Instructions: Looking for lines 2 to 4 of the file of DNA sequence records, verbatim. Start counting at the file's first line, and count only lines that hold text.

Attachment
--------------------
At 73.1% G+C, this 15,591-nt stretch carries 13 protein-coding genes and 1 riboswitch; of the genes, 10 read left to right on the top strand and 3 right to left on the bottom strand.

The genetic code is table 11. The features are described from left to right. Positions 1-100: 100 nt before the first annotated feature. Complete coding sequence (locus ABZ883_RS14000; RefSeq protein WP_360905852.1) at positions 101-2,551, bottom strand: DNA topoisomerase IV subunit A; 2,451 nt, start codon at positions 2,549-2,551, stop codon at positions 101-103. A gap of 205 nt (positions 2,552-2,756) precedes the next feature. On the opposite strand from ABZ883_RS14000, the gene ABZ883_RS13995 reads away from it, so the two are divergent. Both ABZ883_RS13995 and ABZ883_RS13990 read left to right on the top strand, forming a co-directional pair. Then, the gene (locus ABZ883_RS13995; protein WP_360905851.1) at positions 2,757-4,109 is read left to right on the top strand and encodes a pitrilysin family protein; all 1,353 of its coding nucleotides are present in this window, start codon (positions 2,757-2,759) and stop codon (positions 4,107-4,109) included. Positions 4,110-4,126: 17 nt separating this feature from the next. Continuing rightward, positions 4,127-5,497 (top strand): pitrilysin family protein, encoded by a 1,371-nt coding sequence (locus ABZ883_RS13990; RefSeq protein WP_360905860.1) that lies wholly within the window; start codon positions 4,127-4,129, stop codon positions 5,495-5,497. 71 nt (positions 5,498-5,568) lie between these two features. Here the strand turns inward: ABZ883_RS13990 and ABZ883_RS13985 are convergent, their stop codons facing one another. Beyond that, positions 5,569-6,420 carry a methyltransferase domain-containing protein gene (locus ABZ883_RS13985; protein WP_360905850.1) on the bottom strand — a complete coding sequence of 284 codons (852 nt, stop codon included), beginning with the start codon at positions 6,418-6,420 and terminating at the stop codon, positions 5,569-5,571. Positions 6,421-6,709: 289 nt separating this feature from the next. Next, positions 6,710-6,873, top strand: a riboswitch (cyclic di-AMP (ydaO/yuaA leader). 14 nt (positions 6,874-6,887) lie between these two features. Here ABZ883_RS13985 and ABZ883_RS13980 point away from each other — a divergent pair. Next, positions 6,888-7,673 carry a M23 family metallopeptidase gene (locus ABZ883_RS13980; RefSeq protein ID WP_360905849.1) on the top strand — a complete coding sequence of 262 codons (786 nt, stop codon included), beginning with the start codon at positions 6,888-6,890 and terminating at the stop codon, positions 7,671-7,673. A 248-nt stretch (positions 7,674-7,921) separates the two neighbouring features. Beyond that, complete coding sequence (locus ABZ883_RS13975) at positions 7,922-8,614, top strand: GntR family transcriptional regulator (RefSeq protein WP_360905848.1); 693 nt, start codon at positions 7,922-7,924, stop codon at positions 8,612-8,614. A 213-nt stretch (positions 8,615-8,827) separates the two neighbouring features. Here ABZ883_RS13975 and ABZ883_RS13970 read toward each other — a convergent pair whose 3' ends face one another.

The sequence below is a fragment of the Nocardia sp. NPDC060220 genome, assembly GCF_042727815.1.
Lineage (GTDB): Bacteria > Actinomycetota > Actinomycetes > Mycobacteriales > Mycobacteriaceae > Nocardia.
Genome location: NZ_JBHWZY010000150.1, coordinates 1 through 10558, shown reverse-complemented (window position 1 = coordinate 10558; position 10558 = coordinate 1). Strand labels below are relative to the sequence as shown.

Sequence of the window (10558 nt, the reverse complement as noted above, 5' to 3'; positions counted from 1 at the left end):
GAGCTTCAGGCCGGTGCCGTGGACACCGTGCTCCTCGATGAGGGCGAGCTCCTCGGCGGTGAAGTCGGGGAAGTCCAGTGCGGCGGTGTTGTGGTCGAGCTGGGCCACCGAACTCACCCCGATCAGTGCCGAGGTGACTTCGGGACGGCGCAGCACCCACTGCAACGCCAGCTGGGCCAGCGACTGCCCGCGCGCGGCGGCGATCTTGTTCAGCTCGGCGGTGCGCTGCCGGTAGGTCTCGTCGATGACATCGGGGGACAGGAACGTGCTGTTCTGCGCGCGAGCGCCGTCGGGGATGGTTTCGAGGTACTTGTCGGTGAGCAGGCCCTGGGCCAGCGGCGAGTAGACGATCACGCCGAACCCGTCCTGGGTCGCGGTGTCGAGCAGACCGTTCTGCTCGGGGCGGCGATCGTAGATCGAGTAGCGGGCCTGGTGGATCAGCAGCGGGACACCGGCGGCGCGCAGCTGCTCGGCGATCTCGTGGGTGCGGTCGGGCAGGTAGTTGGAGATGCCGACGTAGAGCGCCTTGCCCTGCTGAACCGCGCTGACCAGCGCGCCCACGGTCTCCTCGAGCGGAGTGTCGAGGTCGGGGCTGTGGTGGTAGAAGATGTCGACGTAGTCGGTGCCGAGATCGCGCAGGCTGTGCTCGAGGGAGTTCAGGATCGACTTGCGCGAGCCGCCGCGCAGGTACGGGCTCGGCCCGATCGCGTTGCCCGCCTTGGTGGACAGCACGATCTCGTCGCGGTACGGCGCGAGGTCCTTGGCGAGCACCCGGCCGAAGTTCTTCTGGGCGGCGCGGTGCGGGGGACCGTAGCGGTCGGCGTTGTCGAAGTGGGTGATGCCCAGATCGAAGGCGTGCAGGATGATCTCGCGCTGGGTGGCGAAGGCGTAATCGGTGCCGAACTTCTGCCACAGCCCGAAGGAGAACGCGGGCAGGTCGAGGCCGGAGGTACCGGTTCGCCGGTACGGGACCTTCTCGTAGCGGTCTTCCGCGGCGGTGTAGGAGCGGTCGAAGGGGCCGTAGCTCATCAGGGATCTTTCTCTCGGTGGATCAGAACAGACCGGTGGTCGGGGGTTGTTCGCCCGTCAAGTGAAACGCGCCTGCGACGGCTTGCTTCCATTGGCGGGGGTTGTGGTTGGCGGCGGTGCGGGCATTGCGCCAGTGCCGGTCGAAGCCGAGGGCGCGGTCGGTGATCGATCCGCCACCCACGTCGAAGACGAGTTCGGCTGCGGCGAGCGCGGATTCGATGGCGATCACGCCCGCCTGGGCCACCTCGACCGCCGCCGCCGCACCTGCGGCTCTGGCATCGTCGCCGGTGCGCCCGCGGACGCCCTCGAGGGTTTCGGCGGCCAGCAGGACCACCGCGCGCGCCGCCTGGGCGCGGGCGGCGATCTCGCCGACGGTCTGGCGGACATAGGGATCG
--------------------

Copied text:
The genetic code is table 11. The features are described from left to right. Positions 1-100: 100 nt before the first annotated feature. Complete coding sequence (locus ABZ883_RS14000; RefSeq protein WP_360905852.1) at positions 101-2,551, bottom strand: DNA topoisomerase IV subunit A; 2,451 nt, start codon at positions 2,549-2,551, stop codon at positions 101-103. A gap of 205 nt (positions 2,552-2,756) precedes the next feature. On the opposite strand from ABZ883_RS14000, the gene ABZ883_RS13995 reads away from it, so the two are divergent. Both ABZ883_RS13995 and ABZ883_RS13990 read left to right on the top strand, forming a co-directional pair. Then, the gene (locus ABZ883_RS13995; protein WP_360905851.1) at positions 2,757-4,109 is read left to right on the top strand and encodes a pitrilysin family protein; all 1,353 of its coding nucleotides are present in this window, start codon (positions 2,757-2,759) and stop codon (positions 4,107-4,109) included. Positions 4,110-4,126: 17 nt separating this feature from the next. Continuing rightward, positions 4,127-5,497 (top strand): pitrilysin family protein, encoded by a 1,371-nt coding sequence (locus ABZ883_RS13990; RefSeq protein WP_360905860.1) that lies wholly within the window; start codon positions 4,127-4,129, stop codon positions 5,495-5,497. 71 nt (positions 5,498-5,568) lie between these two features. Here the strand turns inward: ABZ883_RS13990 and ABZ883_RS13985 are convergent, their stop codons facing one another. Beyond that, positions 5,569-6,420 carry a methyltransferase domain-containing protein gene (locus ABZ883_RS13985; protein WP_360905850.1) on the bottom strand — a complete coding sequence of 284 codons (852 nt, stop codon included), beginning with the start codon at positions 6,418-6,420 and terminating at the stop codon, positions 5,569-5,571. Positions 6,421-6,709: 289 nt separating this feature from the next. Next, positions 6,710-6,873, top strand: a riboswitch (cyclic di-AMP (ydaO/yuaA leader). 14 nt (positions 6,874-6,887) lie between these two features. Here ABZ883_RS13985 and ABZ883_RS13980 point away from each other — a divergent pair. Next, positions 6,888-7,673 carry a M23 family metallopeptidase gene (locus ABZ883_RS13980; RefSeq protein ID WP_360905849.1) on the top strand — a complete coding sequence of 262 codons (786 nt, stop codon included), beginning with the start codon at positions 6,888-6,890 and terminating at the stop codon, positions 7,671-7,673. A 248-nt stretch (positions 7,674-7,921) separates the two neighbouring features. Beyond that, complete coding sequence (locus ABZ883_RS13975) at positions 7,922-8,614, top strand: GntR family transcriptional regulator (RefSeq protein WP_360905848.1); 693 nt, start codon at positions 7,922-7,924, stop codon at positions 8,612-8,614. A 213-nt stretch (positions 8,615-8,827) separates the two neighbouring features. Here ABZ883_RS13975 and ABZ883_RS13970 read toward each other — a convergent pair whose 3' ends face one another.

The sequence below is a fragment of the Nocardia sp. NPDC060220 genome, assembly GCF_042727815.1.
Lineage (GTDB): Bacteria > Actinomycetota > Actinomycetes > Mycobacteriales > Mycobacteriaceae > Nocardia.